Through the lens of realism, connection, emotion and relativity are captured.

Capturing scenes of subway rides, parades and ceremonies, among other daily encounters, Colleen Browning’s art instantaneously pulls viewers into its deepest crevices by means of vivid color schemes, intense expression and spatial relativity. Viewers are delivered into an entirely new medium: a real, yet not so ordinary spectrum. “I am always a realist, an illusionist if you prefer,” Browning has said of herself.

“As I became more intimate with Ms. Browning – it sometimes felt as if I was chasing a ghost who had intentionally left me strong clues, distinctive fingerprints and an artistic DNA thread – it was apparent that she was trying to convey her knowledge about the illusionistic nature of representation,” says Dr. Philip Eliasoph, professor of art history.

As seen in Browning’s “Clairvoyant II” and “Ave Maria,” dramatic light is illustrated against a dark, black backdrop, similar to Caravaggio’s work of heavily employed tenebrism, dramatic illumination of figures where a focused light is depicted against dark shadows. Browning’s characters’ expressions, movements and intentions stand out when put against such a focused light.

A Realist painter who emerged in the American art scene in the late 1940s, Browning has “an uncanny ability to, chameleon-like, imitate any artistic style or mannerism with fluidity,” according to Eliasoph’s film “Colleen Browning: ‘Through a Glass, Darkly’ – A Revisionist Light.”

Browning indeed exhibits insurmountable fluidity within her works. Each one appears seamlessly crafted, as if viewers have entered into the place, time and characters’ world.

“Question Mark” leaves one staring into the figure’s eyes, entering into his or her world, experiencing a shared feeling of question and doubt. With “Ceremonies,” observers find themselves looking into the same bright candles and holding their hands in a prayer-like way, similar to the figures illustrated.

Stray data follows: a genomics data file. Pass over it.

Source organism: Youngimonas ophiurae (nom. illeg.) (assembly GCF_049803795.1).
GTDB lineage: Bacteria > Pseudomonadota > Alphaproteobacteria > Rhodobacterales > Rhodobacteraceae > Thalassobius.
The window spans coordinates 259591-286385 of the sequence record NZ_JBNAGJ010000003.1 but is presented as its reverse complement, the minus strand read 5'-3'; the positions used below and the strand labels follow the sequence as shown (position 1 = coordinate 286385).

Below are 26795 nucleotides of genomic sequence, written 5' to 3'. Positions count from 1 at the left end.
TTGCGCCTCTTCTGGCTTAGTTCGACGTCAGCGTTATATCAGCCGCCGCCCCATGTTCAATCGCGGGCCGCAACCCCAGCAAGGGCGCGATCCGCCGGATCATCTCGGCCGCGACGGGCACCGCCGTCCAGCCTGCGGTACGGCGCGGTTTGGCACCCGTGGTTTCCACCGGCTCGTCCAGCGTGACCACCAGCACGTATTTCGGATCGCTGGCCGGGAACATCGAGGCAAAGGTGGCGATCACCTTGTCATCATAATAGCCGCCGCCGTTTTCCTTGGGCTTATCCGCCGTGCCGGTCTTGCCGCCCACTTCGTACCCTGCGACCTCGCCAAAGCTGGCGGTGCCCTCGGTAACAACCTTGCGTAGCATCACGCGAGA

Gary Alan Wood, director of the Quick Center for the Arts, writes of Browning’s work: “Perhaps it is the fact that she found inspiration in her work from everyday life that provides a sense of immediacy, curiosity, connection and even affection for what she has created. It serves to stir our deepest curiosities as art lovers, and causes us to appreciate the powerful capacity of her work to turn our heads – and our imaginations – as we rediscover the world around us.”

Founding director and Chief Curator of the Bellarmine Museum of Art Dr. Jill Deupi calls attention to Browning’s talents as a painter, saying, “Browning’s clear technical prowess, coupled with her extraordinary capacity to continually reinvent herself within the bounds of the representational tradition, mark her as a painter worthy of our attention.”

Deupi also highlights Browning’s success in the “testosterone-fueled world of contemporary art,” and because of it, she is viewed with extra admiration and recognition.

Eliasoph continues Deupi’s thought, saying, “Although Ms. Browning isn’t counted within a very small pantheon of modern masters, she merits a solid place within the largest story of American art in the second half of the 20th century.
“Ms. Browning’s virtue is in appreciating how she kept pace with the more famous personalities and worked equally hard – always believing in the value of her art.”

Along with Browning’s everyday scenes such as “Fire Escape II,” “East Harlem Street Scene,” and “Storefront,” typical observations of a Manhattan resident, she also captured religious events, such as in “Garden of Eden,” “Ave Maria,” and ideas of astrology, as seen in “The Astrologer of Chantinelle.” Upon viewing her captivating scenes, one can only begin to see how dynamic Browning is in her ideas and portrayals. Viewers are taken from their still ground and delivered directly into her paintings; she has the ability to gravitate observers into a whole new dimension: one of thought, reflection and association.

“She is expressing what she is experiencing. She is trying to express reality, which I think is really poignant,” says Rosemary, a resident of Black Rock, who enjoyed Browning’s exhibit and felt uplifted, yet challenged upon exiting. “It is a combination of real artwork with stuff you might see at the Metropolitan with items you might see at MoMA.”

“She worked hard at her craft and deserves the title of ‘Artist’ with a capital ‘A,’” remarks Eliasoph.

The exhibit “The Early Works of Colleen Browning” is located in the Bellarmine Museum of Art, and her “A Brush with Magic” exhibit in the Thomas J. Walsh Art Gallery can be viewed now through March 24.

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